1958-“The Long Hot Summer,” starring Paul Newman, Joanne Woodward, and Orson Welles, opens in Baton Rouge, Louisiana. Newman, who won the Cannes Film Festival award as Best Actor for his performance in the film, married Woodward the same year-the pairing is one of Hollywood's longest lasting marriages.
    1958-The Quarry Men, with both John Lennon and Paul McCartney playing guitar, perform at the Morgue Skiffle Cellar in Oakhill Park.
    1960---Top Hits
The Theme from "A Summer Place" - Percy Faith
Wild One - Bobby Rydell
Baby (You’ve Got What It Takes) - Dinah Washington & Brook Benton
He’ll Have to Go - Jim Reeves
    1960 National Football League owners voted to allow the Chicago Cardinals to move to St. Louis. The Cardinals are generally regarded as the oldest continuing operation in pro football, having been founded as the Morgan Athletic Club, a neighborhood team in 1899. The Cardinals remained in St. Louis through the 1987 season after which owner Bill Bidwill transferred the team to Phoenix, AZ.
    1961-President John F. Kennedy sets up the Alliance for Progress.
    1962- trumpeter Terence Blanchard born New Orleans LA|BLANCHARD
    1962 -- Wing Luke becomes the first non-white to be elected to the Seattle City Council, and the highest Asian-American elected official in the continental US
at the time.
    1962--Although he is about to be dropped by Columbia because his Big Band style records weren't selling, Bobby Vinton is allowed to lay down a couple of vocal efforts. The results would produce the first of his thirty, US Top 40 hits, "Roses Are Red", which would top the Billboard chart by next June.
    1963-Peter, Paul and Mary's "Puff The Magic Dragon" is released in the US, where it will reach #2. Although banned by some radio stations who thought the song was about drugs, it is really just a story about a little boy growing up, according to its writer, Peter Yarrow. 
    1964- Motown Records released Mary Wells's "My Guy," written and produced by Smokey Robinson. It was the Supreme’s co-founder only number-one hit as a single.
    1965-The Rolling Stones were at #1 on the UK singles chart with "The Last Time", the band's third UK #1. 
    1966--RASCON, ALFRED V. Medal of Honor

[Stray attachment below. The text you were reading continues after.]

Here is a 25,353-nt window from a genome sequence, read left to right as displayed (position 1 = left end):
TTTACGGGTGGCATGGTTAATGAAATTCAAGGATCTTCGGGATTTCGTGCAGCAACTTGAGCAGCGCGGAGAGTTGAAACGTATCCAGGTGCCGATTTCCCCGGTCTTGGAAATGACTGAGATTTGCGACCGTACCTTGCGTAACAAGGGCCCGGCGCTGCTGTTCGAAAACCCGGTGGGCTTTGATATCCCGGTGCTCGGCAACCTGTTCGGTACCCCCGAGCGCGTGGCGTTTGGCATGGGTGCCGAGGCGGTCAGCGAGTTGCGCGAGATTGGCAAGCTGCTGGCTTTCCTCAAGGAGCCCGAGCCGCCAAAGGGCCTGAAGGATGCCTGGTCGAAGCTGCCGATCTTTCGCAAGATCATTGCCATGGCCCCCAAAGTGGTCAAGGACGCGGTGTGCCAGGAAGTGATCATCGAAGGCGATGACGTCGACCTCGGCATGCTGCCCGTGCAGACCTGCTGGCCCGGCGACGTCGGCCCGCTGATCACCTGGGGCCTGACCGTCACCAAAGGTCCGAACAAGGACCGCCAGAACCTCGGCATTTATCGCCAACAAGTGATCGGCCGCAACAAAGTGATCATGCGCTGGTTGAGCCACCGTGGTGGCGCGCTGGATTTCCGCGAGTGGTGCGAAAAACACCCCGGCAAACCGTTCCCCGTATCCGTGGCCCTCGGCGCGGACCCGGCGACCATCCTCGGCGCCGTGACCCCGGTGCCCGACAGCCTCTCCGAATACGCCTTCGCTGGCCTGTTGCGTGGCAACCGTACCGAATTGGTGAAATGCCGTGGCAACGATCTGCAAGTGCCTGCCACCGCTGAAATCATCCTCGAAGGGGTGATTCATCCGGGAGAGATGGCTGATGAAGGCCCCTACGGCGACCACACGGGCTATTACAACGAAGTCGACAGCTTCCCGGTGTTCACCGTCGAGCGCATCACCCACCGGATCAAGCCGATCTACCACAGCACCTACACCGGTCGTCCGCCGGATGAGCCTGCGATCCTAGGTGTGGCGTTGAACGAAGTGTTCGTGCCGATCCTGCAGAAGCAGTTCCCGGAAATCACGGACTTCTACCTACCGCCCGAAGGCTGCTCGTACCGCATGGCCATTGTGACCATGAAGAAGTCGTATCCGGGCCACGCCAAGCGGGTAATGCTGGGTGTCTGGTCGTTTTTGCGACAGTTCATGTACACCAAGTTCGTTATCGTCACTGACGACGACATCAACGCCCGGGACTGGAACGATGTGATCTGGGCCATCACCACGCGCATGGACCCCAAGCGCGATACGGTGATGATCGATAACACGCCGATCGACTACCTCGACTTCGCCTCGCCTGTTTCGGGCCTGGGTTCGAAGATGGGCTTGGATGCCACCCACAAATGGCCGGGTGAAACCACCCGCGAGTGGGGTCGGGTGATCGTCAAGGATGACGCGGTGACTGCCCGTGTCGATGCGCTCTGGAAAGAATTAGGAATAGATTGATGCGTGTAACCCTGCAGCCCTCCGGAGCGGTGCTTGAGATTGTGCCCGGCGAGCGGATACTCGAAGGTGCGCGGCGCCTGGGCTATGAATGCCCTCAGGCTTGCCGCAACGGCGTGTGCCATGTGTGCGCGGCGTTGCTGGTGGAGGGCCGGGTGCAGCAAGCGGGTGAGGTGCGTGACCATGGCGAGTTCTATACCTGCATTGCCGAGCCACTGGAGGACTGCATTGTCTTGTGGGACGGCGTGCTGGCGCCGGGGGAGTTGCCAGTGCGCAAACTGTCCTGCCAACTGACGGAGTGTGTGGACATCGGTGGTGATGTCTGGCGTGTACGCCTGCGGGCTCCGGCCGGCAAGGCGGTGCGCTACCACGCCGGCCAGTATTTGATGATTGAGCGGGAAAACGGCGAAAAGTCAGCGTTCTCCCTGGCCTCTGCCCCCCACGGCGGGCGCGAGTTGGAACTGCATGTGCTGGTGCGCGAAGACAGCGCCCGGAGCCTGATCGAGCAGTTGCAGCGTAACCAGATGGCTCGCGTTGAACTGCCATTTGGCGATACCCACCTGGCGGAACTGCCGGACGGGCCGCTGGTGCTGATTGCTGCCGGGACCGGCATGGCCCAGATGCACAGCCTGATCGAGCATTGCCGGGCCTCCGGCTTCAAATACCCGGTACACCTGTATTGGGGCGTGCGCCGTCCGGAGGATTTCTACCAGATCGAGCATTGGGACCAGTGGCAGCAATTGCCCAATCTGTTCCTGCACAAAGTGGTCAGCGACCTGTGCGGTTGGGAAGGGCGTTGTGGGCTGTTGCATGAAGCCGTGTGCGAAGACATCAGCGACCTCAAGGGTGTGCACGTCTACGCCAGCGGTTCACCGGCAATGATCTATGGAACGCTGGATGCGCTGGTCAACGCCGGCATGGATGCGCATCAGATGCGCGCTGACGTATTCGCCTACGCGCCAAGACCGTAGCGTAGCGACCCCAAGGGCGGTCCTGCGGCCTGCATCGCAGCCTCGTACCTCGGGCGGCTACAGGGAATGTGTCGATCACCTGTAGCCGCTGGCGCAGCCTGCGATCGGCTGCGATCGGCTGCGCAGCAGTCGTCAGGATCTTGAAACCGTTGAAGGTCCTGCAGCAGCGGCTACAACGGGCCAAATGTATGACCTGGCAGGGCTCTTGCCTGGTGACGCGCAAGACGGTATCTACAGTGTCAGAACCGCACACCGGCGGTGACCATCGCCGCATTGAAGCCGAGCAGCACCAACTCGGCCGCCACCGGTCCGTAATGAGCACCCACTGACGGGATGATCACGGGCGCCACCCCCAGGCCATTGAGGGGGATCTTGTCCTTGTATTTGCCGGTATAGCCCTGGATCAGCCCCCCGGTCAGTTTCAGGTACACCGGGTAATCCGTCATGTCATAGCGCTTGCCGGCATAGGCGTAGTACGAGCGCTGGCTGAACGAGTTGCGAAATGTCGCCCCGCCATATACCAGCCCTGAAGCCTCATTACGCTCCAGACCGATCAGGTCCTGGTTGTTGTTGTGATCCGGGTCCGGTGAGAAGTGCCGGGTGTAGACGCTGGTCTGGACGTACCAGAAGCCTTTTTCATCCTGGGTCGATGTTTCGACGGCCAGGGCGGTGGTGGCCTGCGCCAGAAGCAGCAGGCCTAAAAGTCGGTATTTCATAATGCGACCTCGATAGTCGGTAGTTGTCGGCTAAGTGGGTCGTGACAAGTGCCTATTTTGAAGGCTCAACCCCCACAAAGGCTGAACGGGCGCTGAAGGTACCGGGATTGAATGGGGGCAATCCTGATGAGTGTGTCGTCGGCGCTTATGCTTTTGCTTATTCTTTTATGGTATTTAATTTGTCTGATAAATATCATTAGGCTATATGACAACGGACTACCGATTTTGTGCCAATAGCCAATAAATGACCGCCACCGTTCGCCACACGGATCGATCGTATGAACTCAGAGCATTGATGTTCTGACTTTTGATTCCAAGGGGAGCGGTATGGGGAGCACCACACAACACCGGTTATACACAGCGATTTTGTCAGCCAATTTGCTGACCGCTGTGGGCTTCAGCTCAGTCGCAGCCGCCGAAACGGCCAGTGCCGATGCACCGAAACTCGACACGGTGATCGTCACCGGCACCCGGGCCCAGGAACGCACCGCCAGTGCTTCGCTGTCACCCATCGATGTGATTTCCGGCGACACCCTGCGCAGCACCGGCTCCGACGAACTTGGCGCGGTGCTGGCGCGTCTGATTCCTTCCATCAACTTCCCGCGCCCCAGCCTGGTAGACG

Rank and organization: Specialist Fourth Class, U.S. Army, Reconnaissance Platoon, Headquarters Company, 1st Battalion (Airborne), 503rd Infantry,173d Airborne Brigade (Separate) Place and date: Republic of Vietnam, 16 March 1966 Born: 1945, Chihuahua, Mexico Citation: Specialist Four Alfred Rascon, distinguished himself by a series of extraordinarily courageous acts on 16 March 1966, while assigned as a medic to the Reconnaissance Platoon, Headquarters Company, 1st Battalion (Airborne), 503rd Infantry, 173d Airborne Brigade (Separate). While moving to reinforce its sister battalion under intense enemy attack, the Reconnaissance Platoon came under heavy fire from a numerically superior enemy force. The intense enemy fire from crew-served weapons and grenades severely wounded several point squad soldiers. Specialist Rascon, ignoring directions to stay behind shelter until covering fire could be provided, made his way forward. He repeatedly tried to reach the severely wounded point machine-gunner laying on an open enemy trail, but was driven back each time by the withering fire. Disregarding his personal safety, he jumped to his feet, ignoring flying bullets and exploding grenades to reach his comrade. To protect him from further wounds, he intentionally placed his body between the soldier and enemy machine guns, sustaining numerous shrapnel injuries and a serious wound to the hip. Disregarding his serious wounds he dragged the larger soldier from the fire-raked trail. Hearing the second machine-gunner yell that he was running out of ammunition, Specialist Rascon, under heavy enemy fire crawled back to the wounded machine-gunner stripping him of his bandoleers of ammunition, giving them to the machine-gunner who continued his suppressive fire. Specialist Rascon fearing the abandoned machine gun, its ammunition and spare barrel could fall into enemy hands made his way to retrieve them. On the way, he was wounded in the face and torso by grenade fragments, but disregarded these wounds to recover the abandoned machine gun, ammunition and spare barrel items, enabling another soldier to provide added suppressive fire to the pinned-down squad. In searching for the wounded, he saw the point grenadier being wounded by small arms fire and grenades being thrown at him. Disregarding his own life and his numerous wounds, Specialist Rascon reached and covered him with his body absorbing the blasts from the exploding grenades, and saving the soldier's life, but sustaining additional wounds to his body. While making his way to the wounded point squad leader, grenades were hurled at the sergeant. Again, in complete disregard for his own life, he reached and covered the sergeant with his body, absorbing the full force of the grenade explosions. Once more Specialist Rascon was critically wounded by shrapnel, but disregarded his own wounds to continue to search and aid the wounded. Severely wounded, he remained on the battlefield, inspiring his fellow soldiers to continue the battle. After the enemy broke contact, he disregarded aid for himself, instead treating the wounded and directing their evacuation. Only after being placed on the evacuation helicopter did he allow aid to be given to him. Specialist Rascon's extraordinary valor in the face of deadly enemy fire, his heroism in rescuing the wounded, and his gallantry by repeatedly risking his own life for his fellow soldiers are in keeping with the highest traditions of military service and reflect great credit upon himself, his unit, and the United States Army.